Among the list of the courageous heroes of the Holocaust, Sir Nicholas Winton was one of the most celebrated. Dubbed as the “British Schindler,” he organized the rescue of 669 children from Czechoslovakia during the eve of World War 2 in 1938.
It was an incredible feat for an Englishman during that dark period to save hundreds of mostly Jewish kids and transport them to Britain. Despite the odds, Winton was able to arrange for the children’s safe passage to Britain and thus saved them from imminent death in the Nazi concentration camps.
Eventually, with the help of his mother, he was able to find new homes and families for the refugees.
A Selfless Act
Interestingly, Winton kept quiet about the rescue operation (later known as the Czech Kindertransport) even many years after the war. His inspiring story was only made publicly known 50 years later.
In 1988, his wife, Grete Winton, discovered a scrapbook in their attic which included a list of names and photos of the kids that Winton saved from the Holocaust. The notebook also had the kids’ parents’ names, as well as the names and addresses of their new families.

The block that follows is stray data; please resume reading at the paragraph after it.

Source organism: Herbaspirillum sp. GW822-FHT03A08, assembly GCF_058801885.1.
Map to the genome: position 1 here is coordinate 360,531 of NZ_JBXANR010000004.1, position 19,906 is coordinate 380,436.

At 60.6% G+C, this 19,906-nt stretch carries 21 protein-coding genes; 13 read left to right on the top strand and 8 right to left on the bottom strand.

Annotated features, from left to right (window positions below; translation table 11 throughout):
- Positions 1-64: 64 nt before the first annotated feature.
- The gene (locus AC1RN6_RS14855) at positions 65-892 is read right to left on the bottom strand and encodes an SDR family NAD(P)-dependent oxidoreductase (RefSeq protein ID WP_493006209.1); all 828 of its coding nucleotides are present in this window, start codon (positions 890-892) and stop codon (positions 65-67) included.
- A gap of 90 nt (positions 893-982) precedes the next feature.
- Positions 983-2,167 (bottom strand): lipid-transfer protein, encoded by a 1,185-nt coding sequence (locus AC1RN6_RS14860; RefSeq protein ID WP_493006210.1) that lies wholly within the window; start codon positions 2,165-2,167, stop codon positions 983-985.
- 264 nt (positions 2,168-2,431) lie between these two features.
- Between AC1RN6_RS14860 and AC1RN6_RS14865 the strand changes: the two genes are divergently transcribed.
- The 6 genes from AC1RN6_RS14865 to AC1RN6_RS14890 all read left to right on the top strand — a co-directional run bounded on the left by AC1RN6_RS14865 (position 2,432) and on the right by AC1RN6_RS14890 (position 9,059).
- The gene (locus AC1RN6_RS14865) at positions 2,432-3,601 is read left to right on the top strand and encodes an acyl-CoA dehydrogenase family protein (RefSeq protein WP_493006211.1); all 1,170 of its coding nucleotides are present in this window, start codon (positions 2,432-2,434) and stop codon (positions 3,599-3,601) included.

Grete then gave the notebook to a journalist who was also a Holocaust researcher.
Soon after, Winton was invited to attend a BBC program called That’s Life. The network wanted to thank the old gentleman for his humanitarian work during the Holocaust. Little did Winton know that on that day he would receive one of his life’s biggest surprises.
A Tearful Reunion
As he was sitting quietly in the audience, Winton found out that the woman seated beside him was one of the many refugees he had saved decades ago. The woman hugged Winton and thanked him repeatedly, which made him tear up.
Yet, the surprise did not simply end there.
Watch the touching reunion of Winton and the kids he saved from the Holocaust in the footage below:
Life and Death
For his humanitarian efforts, Winton received several honors and recognition. He was named a “British Hero of the Holocaust” by the British Government in 2010. He also received the “Order of the White Lion,” one of Czech Republic’s highest honors, in 2014.
Winton, who was born in 1909, lived a colorful, fulfilling life. He continued his humanitarian efforts post-World War 2. In 2015, he died peacefully in his sleep at the age of 106.
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